I have been doing some work this week on our key brand messages for the year. As I may have mentioned, I work for a global brand whose roots are not British, and one of the requests of my board is to accentuate our (non-British) heritage while making it clear that, unlike some of our competitors (and many civil servants and ex-London mayors, if you believe the newspapers), we pay a huge amount of taxes in this country.
Marrying these two points is not easy, nor am I convinced that they really matter to our customers.
Which makes me think about what is happening in the UK this summer. We have had the wonderful Diamond Jubilee long weekend, where I willingly joined in the fervent flag-flying on the banks of the Thames for the river pageant, followed by boisterous singing of God Save the Queen in The Mall as our monarch came out for the much-demanded balcony scene.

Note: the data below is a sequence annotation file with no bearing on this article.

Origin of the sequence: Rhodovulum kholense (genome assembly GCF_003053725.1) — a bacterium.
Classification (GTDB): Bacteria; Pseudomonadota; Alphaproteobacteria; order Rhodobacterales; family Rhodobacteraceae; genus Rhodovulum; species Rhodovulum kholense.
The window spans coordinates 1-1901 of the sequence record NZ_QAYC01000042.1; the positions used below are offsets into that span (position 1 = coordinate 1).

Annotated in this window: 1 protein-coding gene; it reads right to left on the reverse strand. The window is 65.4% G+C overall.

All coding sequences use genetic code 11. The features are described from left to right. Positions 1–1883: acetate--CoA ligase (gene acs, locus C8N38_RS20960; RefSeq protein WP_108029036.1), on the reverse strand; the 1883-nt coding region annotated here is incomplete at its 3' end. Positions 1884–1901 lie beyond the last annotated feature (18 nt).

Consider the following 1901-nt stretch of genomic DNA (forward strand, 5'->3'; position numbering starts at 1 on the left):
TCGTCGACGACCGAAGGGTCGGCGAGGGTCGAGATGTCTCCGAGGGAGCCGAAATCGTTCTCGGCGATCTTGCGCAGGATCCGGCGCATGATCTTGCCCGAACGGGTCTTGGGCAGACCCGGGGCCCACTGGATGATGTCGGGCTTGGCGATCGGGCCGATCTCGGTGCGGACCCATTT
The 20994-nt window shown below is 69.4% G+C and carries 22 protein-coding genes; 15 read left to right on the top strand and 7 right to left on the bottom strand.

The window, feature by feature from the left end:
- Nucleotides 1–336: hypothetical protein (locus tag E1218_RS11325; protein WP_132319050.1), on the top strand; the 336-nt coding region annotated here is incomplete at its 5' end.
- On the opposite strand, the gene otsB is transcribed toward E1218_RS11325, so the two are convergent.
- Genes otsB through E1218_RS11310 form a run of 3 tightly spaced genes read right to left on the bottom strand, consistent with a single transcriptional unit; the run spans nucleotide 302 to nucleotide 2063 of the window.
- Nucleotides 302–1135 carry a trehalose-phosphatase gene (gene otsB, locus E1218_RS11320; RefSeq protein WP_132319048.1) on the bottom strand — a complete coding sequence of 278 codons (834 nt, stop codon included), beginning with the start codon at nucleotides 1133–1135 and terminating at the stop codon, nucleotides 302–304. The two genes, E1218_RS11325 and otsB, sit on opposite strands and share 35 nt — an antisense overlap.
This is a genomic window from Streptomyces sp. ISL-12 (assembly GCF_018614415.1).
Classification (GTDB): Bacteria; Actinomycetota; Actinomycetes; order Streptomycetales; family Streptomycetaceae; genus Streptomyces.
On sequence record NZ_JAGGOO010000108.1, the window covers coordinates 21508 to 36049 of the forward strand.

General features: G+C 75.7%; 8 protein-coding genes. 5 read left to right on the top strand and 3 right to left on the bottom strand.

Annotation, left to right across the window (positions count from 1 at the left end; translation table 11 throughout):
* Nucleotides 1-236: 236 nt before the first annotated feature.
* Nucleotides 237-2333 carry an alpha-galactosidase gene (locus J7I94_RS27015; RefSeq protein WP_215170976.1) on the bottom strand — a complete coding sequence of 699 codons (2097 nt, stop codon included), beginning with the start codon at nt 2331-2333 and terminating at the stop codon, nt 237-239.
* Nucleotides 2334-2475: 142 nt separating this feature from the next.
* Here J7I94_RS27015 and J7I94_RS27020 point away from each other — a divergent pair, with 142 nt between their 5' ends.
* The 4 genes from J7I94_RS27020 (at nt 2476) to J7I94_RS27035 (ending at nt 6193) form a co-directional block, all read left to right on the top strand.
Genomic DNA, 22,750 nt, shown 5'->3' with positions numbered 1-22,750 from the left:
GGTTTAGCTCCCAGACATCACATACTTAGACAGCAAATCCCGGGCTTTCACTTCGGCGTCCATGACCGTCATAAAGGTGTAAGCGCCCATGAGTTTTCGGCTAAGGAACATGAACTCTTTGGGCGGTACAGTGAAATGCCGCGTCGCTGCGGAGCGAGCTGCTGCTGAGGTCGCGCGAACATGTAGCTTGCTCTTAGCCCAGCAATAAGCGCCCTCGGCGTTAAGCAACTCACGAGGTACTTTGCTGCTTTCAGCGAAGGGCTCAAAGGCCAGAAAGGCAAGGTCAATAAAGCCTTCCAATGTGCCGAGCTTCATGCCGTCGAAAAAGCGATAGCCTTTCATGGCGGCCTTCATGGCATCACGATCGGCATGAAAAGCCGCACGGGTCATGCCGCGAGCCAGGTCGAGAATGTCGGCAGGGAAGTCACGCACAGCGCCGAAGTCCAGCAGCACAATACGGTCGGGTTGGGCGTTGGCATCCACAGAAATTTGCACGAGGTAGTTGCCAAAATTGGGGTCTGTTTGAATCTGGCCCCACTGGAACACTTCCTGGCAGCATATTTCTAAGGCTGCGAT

To see streets and houses adorned in red, white and blue was a joy…but will we all start buying British?
To see people adorning their streets, houses and cars in red, white and blue was a joy to behold, and I wonder if the same feeling of unity will happen during the Olympics and Paralympics (which presupposes that we don’t win the football European Championship in the meantime).
But does it mean we’ll all start buying British now, or only those who contribute directly to our country’s coffers?
A few weeks back, I attended the British Inspiration Awards, a typical Park Lane-hotel awards dinner (although this one was not a black tie do), where the great and the good came out to drink, eat, be merry while being compèred by Richard Madeley.
It was fascinating to see some of the award winners – Ron Dennis of Formula 1 fame, Norman Foster (the architect) and Gerry Anderson (creator of Thunderbirds), but what caught my attention was when Ron Dennis made a special point to say how proud he was to be British.
I agree, but is that in itself enough to encourage people to buy a British brand over a foreign one? I’m not convinced.
Looking at my own customers, at the people in my local supermarket and the high street, despite the national fervour, I am far from convinced that being British – or any nationality for that matter – is a key determinant in customer choice – especially in this highly price-led economy that we all face today.